Recital Countdown, Day 2 (and Happy Birthday James!)

Before I begin, I want to wish a huge Happy Birthday to my big brother James. I don't know where he is at the moment. He's taking a much needed hiatus from our family, which I respect (and kind of admire). I really hope he's alright. I'm sure he is. He's a very intelligent, handsome, resourceful boy, and I know whatever he's doing he's doing it well. I only wish I could say happy birthday to him to his face, and tell him I love him. So, James, wherever you are, happy birthday!

To business: I got a sour jolt of butterflies in my stomach when I put up fliers announcing my recital in the hallways of the music department. The first tremors happened when my Russian teacher told me she was coming. From now on, my policy is this: Come, just don't tell me you're coming. When I was doing theater I used to get so nervous just knowing who was in the audience. It's something that's carried over to my performance endeavours in general. But then, this guy in one of my classes who knows the goings on of our band said to me today: "You can play the Gorge, but you can't handle a few of us at your recital?" I suppose he's right. Although, we played the parking lot of the Gorge, which is different. NO NO! I promised this week I wouldn't make any self-depricating jokes. I am the portrait of confidence and poise. No mistake.

In musical news, I sang last night in the choir with full orchestra in front of me. I want to say it inspired me and moved me, but to tell you the truth I was so stressed out I couldn't concentrate. My black thrift store pants were too tight, and I was sweating like crazy. It was lovely music, but it didn't grab me. It did inspire me, however, to want to get to work on the next Parks & Recreation album, because it's going to be chock full of strings and horns! So, rather than moving me, Mozart made me itchy.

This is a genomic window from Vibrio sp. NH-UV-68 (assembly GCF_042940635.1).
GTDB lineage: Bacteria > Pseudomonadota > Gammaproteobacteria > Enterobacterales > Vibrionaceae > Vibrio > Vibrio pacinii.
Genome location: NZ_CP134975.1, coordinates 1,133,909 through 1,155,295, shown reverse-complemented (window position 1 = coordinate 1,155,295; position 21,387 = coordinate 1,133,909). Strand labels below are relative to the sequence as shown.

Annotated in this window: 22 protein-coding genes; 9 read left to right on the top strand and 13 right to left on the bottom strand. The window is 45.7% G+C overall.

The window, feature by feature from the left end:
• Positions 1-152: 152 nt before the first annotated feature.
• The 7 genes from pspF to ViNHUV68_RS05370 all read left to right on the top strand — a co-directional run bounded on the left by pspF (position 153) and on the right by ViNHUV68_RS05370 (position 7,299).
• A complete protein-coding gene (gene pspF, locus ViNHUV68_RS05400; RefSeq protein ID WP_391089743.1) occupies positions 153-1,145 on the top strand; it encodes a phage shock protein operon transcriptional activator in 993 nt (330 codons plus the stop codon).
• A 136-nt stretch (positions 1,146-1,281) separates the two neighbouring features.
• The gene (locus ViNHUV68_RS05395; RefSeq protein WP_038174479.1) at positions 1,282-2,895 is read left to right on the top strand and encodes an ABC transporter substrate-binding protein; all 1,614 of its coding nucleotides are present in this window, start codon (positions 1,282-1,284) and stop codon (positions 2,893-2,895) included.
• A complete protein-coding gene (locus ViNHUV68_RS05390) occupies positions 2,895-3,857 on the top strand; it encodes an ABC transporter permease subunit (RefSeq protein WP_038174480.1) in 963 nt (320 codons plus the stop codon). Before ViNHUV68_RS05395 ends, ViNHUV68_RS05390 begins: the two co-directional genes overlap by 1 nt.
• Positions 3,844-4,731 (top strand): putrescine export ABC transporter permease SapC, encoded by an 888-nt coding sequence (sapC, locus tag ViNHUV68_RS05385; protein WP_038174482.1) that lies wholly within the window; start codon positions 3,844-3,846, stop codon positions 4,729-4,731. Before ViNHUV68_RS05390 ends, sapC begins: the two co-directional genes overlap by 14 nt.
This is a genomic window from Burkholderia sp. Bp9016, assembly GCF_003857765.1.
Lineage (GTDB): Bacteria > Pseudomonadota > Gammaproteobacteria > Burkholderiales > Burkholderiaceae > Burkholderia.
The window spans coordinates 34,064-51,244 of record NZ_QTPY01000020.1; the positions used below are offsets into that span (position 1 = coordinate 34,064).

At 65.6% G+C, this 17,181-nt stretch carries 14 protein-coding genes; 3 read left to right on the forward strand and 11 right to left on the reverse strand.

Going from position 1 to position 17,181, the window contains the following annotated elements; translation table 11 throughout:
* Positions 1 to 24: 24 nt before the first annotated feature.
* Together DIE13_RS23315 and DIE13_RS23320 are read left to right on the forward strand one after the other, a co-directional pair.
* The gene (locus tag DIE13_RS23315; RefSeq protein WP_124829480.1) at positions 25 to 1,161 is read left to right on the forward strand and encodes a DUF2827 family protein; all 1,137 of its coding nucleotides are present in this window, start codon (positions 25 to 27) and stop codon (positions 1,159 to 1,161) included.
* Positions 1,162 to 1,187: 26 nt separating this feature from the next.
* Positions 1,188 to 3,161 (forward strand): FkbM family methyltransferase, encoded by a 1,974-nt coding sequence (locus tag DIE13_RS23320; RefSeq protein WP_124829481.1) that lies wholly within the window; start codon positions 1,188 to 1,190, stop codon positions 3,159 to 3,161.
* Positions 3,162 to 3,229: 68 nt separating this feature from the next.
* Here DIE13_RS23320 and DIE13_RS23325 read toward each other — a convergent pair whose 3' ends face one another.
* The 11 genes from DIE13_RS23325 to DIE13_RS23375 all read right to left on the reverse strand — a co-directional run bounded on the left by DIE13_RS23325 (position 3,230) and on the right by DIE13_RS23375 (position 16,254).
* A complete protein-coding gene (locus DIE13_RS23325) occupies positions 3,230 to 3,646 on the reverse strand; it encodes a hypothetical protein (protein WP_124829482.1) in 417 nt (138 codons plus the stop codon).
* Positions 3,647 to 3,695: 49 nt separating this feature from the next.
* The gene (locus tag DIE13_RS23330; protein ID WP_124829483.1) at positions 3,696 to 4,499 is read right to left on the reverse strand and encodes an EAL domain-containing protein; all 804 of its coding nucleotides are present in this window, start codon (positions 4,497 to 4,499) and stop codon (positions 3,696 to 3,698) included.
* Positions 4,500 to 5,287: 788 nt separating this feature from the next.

Today I practiced for the R word. I played all of my pieces really slowly: so excrutiatingly slowly that I was missing notes because I was spacing out. Then I worked very hard on the solos. By "very hard" I mean I played really hard. I made it a point to just hammer at the keys with my right hand so that my little improvised lines would at least come out strong. And you know what? I didn't play half as many wrong notes! So I figured it out. When they say "If you're going to make a mistake, make it loud." They don't really mean it's okay to make mistakes. They mean that if you play loud, you'll make less mistakes. Well, why don't they just say that?? Let me reiterate: I'm paying these people?

Anyway, that's all the news for now. Tomorrow I'm going to investigate all the logistics involved with the recital. Won't that be exciting?! Hey. If I have to go through all this, somebody else should have to as well.
Just remember, confident people are liars!